On Saturday, 22 October, HouseOnCedar launched its newly-constructed standalone treatment facility designed to accommodate the rising demand for non-resident addiction treatment strategies. In addition, HouseOnCedar is deploying a newly-revised and updated suite of recovery programmes developed to most-effectively assist clients in regaining a productive place in the mainstream of society with minimal risk of reversion to negative behaviours.
To mark the occasion, HouseOnCedar hosted a successful corporate open day, including a cedar tree planting ceremony, followed by HouseOnCedar’s annual Spring Break party, an event traditionally held to convey the facility’s gratitude for support and interest shown by the recovery community during the year.
“We’ve reviewed our policy approach and identified two primary areas of focus. Firstly, our facility needed to accommodate increasing numbers of “offsite clients” – those who don’t live – in but are present for and adhere to a regimen of programme activity, as well as – spatially – to separate our counselling and treatment activities, group and individual therapy sessions from the sober living or halfway living aspect of our operation.
The cedar tree, throughout history, has had connotations of healing, growth and ‘leading those who have strayed back onto the path’, so we thought it appropriate to plant an indigenous species of this auspicious tree which so engenders our work at HouseOnCedar to mark our landmark developments in our niche of the health sector “ says Julie Tantum, head of HouseOnCedar. She goes on to explain: “Secondly, addiction rehabilitation is an area that is dynamic in the development of its methodologies so we spend a great deal of time keeping ourselves up-to-date with efficacy models and insights into effective healing programmes. Combined with our “tried, tested and found effective” core of recovery strategies, our revised programme range competently reflects our ethical vigilance.”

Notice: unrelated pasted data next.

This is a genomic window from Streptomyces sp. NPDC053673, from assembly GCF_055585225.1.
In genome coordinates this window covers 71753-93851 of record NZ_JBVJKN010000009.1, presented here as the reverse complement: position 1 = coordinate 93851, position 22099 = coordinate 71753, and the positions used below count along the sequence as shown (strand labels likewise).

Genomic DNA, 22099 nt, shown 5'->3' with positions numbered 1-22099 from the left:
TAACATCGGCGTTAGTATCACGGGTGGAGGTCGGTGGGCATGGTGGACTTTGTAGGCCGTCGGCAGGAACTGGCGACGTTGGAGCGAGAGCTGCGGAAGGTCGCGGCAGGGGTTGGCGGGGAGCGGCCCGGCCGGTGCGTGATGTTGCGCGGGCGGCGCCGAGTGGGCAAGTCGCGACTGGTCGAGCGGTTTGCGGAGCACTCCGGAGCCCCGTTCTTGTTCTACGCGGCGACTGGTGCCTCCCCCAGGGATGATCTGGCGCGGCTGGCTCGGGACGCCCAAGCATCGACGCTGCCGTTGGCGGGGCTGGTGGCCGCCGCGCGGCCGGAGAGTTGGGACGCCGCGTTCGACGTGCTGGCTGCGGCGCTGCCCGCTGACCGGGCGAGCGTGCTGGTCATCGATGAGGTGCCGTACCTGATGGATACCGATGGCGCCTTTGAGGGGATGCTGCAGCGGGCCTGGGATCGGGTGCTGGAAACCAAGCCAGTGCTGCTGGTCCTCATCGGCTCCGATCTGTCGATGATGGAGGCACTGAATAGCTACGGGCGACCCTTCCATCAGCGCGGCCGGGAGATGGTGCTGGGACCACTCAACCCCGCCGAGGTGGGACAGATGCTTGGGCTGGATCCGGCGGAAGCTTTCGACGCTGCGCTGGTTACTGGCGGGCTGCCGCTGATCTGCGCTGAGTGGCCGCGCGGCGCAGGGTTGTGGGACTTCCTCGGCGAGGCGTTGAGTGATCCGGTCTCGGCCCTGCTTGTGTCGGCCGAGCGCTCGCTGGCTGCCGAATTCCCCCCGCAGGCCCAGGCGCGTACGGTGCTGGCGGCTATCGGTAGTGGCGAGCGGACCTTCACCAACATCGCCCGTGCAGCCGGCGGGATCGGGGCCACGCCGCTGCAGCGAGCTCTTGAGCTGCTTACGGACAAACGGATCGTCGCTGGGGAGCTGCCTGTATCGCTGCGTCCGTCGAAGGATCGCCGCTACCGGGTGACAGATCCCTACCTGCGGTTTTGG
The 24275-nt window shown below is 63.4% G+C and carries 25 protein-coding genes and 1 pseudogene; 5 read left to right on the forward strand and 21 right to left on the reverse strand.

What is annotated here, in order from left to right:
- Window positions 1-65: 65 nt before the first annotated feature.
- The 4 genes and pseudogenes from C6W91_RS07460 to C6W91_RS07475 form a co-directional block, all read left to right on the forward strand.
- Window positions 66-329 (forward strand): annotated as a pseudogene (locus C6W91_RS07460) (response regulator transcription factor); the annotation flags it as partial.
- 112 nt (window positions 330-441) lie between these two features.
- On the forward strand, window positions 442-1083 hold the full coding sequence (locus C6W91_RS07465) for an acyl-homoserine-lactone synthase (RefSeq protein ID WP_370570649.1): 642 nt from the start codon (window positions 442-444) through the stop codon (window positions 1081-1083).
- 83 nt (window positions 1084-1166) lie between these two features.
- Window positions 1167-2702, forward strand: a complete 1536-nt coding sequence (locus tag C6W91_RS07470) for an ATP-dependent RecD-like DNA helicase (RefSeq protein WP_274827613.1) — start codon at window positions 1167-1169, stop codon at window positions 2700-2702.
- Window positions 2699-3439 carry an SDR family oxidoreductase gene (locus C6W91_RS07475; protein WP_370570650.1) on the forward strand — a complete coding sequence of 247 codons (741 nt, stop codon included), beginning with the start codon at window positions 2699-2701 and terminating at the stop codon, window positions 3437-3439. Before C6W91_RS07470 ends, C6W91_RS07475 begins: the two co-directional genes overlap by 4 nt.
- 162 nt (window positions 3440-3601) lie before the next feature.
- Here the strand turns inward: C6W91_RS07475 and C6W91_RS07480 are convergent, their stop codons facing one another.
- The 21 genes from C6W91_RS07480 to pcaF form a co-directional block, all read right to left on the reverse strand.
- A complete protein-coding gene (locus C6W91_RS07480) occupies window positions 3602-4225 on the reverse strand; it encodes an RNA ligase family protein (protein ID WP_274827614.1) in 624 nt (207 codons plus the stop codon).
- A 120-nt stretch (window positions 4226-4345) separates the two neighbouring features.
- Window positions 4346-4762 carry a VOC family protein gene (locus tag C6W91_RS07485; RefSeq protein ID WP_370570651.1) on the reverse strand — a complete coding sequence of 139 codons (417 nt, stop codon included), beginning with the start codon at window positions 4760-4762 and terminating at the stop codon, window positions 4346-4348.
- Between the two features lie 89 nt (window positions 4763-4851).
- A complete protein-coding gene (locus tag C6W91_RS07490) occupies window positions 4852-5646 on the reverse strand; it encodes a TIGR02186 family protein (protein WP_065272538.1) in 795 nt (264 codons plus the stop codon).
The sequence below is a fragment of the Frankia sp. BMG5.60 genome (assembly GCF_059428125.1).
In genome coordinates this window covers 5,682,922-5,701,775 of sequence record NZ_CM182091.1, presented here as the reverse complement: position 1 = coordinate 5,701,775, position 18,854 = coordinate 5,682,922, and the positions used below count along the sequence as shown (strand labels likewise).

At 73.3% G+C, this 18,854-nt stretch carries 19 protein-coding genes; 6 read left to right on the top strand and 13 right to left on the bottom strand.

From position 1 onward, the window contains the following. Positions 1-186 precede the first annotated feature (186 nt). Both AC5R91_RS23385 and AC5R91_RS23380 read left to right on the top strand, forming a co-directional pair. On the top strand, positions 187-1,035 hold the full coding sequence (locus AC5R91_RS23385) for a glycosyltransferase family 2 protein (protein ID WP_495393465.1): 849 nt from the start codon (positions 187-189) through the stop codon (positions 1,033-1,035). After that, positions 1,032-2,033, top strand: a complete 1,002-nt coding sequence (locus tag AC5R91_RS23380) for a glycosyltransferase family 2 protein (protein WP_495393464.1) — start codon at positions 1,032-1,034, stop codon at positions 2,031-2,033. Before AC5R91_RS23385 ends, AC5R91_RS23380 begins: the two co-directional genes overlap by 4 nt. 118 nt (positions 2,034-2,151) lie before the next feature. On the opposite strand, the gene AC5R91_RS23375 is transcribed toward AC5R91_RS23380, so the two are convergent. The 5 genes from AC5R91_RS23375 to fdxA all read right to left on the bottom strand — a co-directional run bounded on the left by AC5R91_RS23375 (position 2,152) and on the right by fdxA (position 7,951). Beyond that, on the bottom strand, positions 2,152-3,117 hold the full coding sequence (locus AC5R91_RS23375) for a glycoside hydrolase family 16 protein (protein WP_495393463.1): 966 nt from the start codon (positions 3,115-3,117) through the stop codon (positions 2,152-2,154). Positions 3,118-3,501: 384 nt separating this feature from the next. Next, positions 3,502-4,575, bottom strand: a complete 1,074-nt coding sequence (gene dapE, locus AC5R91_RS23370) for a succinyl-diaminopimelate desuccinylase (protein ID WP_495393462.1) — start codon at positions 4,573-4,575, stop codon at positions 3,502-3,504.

Following its initial three-year phase of establishment and “debugging’, HouseOnCedar is now fully-equipped to develop individually-customized recovery solutions that embrace the special uniqueness of each client and is numbered among Johannesburg’s elite facilities of this nature. “There is no such thing as a once-size-fits-all recovery solution. We aim to find each client’s best fit” says Tantum.
Widdringtonia nodiflora (mountain cypress) is a species of Widdringtonia native to Southern Africa. It usually grows at high altitudes, typically among rocks on mountainsides growing among rocks, and in gullies and in mountain fynbos and grassland… Its foliage and wood are highly flammable while its natural habitat is prone to fire. To compensate, the species will coppice from its roots after being burnt down. This is reflective of substance use disorder sufferers rising from the ashes of his addictive chaos at HouseOnCedar.
The mountain cypress occurs naturally from Table Mountain in the south, to southern Malawi, southern Mozambique, eastern Zimbabwe and throughout eastern and southern South Africa. It is the only widespread species in its genus, and the only one not threatened or endangered. It is closely related to the endangered cypress (“Cedar”) of the Cedarberg mountains.
HouseOnCedar’s Widdringtonia nodiflora will, therefore, be really comfortable at its new home on the slopes of Northcliff Hill.